• The comments that became a reporter's death sentence

    From Truth In Media Reporting@21:1/5 to All on Sun May 29 11:11:33 2016
    XPost: fj.rec.disney, alt.tv.broadcasting, alt.politics.democrats.d

    ROANOKE, Va. — The words are a part of everyday conversation —
    “swinging” by an address and going out in the “field.”

    But in the twisted mind of Virginia gunman Vester Lee Flanagan
    II, they were pure racism — and saying them became a death
    sentence for Alison Parker.

    The 24-year-old white reporter, who was murdered on live TV
    along with her cameraman, used the phrases as an intern at ­WDBJ
    TV in Roanoke in 2012, according to an internal complaint filed
    by Flanagan, who was black.

    “One was something about ‘swinging’ by some place; the other was
    out in the ‘field,’?” said the Jan. 21 report by assistant news
    director Greg Baldwin, which refers to Parker as Alison Bailey
    (her middle name).

    Parker was never disciplined over the remarks, but Flanagan
    never forgot them.

    Hours after gunning her and Adam Ward down during their
    broadcast Wednesday, Flanagan revealed in tweets that the
    comments were still fresh in his mind.

    “Alison made racist comments,” Flanagan posted while he was on
    the run from cops.

    “They hired her after that??” he wrote.

    But colleagues said that it was all in Flanagan’s head and that
    Parker was as far from racist as they come.

    “That’s how that guy’s mind worked. Just crazy, left-field
    assumptions like that,” Ryan Fuqua, a video editor at WDBJ, told
    The Post.

    “[Those words are] just common, everyday talk. [But] that was
    his MO — to start s-?-t,” Fuqua ­explained. “He was unstable.
    One time, after one of our live shots failed, he threw all his
    stuff down and ran into the woods for like 20 minutes.”

    Flanagan made the accusations a month before he was fired in
    February 2013. The document was part of his unsuccessful
    discrimination lawsuit against the television station.

    Trevor Fair, a 33-year-old cameraman at WDBJ for six years, said
    that the words Parker used are commonplace but that they would
    routinely set Flanagan off.

    “We would say stuff like, ‘The reporter’s out in the field.’ And
    he would look at us and say, ‘What are you saying, cotton
    fields? That’s racist,’?” Fair recounted.

    “We’d be like, ‘What?’ We all know what that means, but he took
    it as cotton fields, and therefore we’re all racists.”

    “This guy was a nightmare,” Fair said. “Management’s worst
    nightmare.”

    Flanagan assumed everything was a jab at his race, even when a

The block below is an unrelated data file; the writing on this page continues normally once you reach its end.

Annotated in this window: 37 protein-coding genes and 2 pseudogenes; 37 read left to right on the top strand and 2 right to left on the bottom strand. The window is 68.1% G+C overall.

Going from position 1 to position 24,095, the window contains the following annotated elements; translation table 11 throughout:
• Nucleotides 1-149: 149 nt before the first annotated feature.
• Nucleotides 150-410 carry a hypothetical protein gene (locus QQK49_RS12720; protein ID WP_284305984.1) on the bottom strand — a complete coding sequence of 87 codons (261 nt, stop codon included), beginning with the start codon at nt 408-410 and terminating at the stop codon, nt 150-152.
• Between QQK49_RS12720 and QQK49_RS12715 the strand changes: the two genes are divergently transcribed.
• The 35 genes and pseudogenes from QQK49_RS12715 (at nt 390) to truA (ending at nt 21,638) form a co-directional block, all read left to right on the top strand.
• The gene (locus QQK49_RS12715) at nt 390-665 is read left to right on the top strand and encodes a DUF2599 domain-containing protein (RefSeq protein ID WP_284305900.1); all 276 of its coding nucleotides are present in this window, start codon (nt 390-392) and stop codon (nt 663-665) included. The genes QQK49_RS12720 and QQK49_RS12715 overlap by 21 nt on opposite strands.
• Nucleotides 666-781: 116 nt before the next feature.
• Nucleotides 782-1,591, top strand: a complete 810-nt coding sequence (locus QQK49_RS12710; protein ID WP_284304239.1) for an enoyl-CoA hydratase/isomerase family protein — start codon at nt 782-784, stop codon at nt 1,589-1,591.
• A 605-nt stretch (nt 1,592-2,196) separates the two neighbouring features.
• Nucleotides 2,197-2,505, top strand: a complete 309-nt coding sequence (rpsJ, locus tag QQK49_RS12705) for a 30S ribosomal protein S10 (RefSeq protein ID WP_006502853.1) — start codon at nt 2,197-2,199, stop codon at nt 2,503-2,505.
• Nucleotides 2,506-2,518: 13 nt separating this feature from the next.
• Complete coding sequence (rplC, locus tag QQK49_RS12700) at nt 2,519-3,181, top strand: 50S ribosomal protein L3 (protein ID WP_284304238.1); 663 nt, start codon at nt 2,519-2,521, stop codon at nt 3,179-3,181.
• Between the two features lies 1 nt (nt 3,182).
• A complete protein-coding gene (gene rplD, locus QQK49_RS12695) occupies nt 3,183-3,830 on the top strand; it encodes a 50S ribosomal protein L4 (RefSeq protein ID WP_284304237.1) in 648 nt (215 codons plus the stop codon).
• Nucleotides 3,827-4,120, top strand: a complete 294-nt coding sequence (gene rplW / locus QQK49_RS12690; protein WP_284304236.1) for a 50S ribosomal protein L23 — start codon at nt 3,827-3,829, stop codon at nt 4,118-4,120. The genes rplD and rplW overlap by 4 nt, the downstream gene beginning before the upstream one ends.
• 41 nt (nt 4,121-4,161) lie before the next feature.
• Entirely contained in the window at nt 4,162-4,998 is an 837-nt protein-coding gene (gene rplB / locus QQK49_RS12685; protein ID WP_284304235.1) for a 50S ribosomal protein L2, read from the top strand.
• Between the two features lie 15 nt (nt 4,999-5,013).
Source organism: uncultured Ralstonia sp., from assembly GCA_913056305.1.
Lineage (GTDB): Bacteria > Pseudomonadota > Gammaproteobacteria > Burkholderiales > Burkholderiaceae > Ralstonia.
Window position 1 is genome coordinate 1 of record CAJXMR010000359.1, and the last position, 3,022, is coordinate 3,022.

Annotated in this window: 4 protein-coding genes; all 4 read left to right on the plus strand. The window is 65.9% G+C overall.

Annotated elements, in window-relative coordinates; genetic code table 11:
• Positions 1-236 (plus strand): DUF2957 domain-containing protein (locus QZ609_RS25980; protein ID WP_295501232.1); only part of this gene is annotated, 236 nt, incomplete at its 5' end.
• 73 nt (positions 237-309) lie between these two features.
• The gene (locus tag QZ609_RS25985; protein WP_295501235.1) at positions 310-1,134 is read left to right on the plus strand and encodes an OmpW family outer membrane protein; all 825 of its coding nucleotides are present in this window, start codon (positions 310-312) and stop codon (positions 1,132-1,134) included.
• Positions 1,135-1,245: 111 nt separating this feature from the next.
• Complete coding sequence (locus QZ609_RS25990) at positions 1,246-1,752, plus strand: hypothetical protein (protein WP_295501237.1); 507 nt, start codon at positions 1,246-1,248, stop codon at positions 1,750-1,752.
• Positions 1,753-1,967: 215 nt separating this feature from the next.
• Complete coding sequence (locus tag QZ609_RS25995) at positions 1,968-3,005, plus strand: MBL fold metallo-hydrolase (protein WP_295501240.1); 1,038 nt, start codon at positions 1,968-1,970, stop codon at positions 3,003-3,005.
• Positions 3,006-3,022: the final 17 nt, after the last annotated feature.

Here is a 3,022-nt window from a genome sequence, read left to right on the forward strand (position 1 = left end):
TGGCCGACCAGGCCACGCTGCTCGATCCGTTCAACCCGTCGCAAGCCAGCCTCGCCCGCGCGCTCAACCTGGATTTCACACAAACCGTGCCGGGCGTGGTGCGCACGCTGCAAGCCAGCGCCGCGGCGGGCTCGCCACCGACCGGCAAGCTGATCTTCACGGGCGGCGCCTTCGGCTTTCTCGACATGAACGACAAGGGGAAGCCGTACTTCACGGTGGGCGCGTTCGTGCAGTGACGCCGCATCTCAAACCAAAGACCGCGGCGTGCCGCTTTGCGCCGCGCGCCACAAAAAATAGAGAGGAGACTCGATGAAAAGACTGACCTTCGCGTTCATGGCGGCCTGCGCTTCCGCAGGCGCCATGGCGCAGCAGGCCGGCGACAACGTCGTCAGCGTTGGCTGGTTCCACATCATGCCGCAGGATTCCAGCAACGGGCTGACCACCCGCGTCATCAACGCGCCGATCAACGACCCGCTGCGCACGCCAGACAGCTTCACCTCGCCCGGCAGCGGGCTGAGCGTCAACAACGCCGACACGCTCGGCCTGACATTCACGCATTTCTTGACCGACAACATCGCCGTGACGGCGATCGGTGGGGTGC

manager brought in watermelon for all employees.

    “Of course, he thought that was racist. He was like, ‘You’re
    doing that because of me.’ No, the general manager brought in
    watermelon for the entire news team. He’s like, ‘Nope, this is
    out for me. You guys are calling me out because I’m black.’?”

    Flanagan even declared that ­7-Eleven was racist because it sold watermelon-flavored Slurpees.

    “It’s not a coincidence, they’re racist,” he allegedly told Fair.

    A black former classmate of Parker at James Madison University
    was stunned by the allegations, saying Parker was kind to people
    of all races during their time at the Harrisonburg, Va., school.

    “When I took [my journalism] job, she recommended me,” Jessica
    Albert told the Associated Press. “She did that for me, so she’s
    definitely not a racist.”

    Meanwhile, authorities revealed Thursday that Flanagan planned
    on getting away after the murders, and that suicide was a last
    resort.

    Inside the rental car where he killed himself during a police
    pursuit, cops found a briefcase with three license plates, a
    wig, a shawl, an umbrella, sunglasses, a black hat, and a to-do
    list.

    Cops also discovered a Glock 19 pistol with multiple magazines
    and ammunition, a white iPhone, several letters and notes, a
    “powder residue” and “bodily fluids.”

    Police identified Flanagan as a person of interest in the
    murders when he sent an unnamed friend a text message “making
    reference to having done something stupid,” according to a
    Virginia State Police search-warrant affidavit.

    At Flanagan’s house in Roanoke, cops found evidence that he was
    a self-absorbed slob who indulged in gay porn in his spartan
    living space.

    They found unwashed sex toys, cat feces and several pictures of
    himself on his refrigerator, according to the Daily Mirror.

    Prior to their search, officers entered the residence through
    the balcony, fearing Flanagan might have left booby traps.

    Images obtained by the British newspaper show that his home —
    just 500 yards from the WDBJ studios — had little furniture
    aside from a leather couch and chair.

    A neighbor said Flanagan was often “rude and arrogant” and that
    he would throw cat feces at apartment doors during disputes.

    http://nypost.com/2015/08/28/reporters-everyday-comments-deemed- racist-by-on-air-killer/

    --
    Illegal alien muslim Barack Hussein Obama seizes on this tragedy
    caused by one of his mentally ill homosexual, black racist nuts,
    to wave the flags for more gun control.
     

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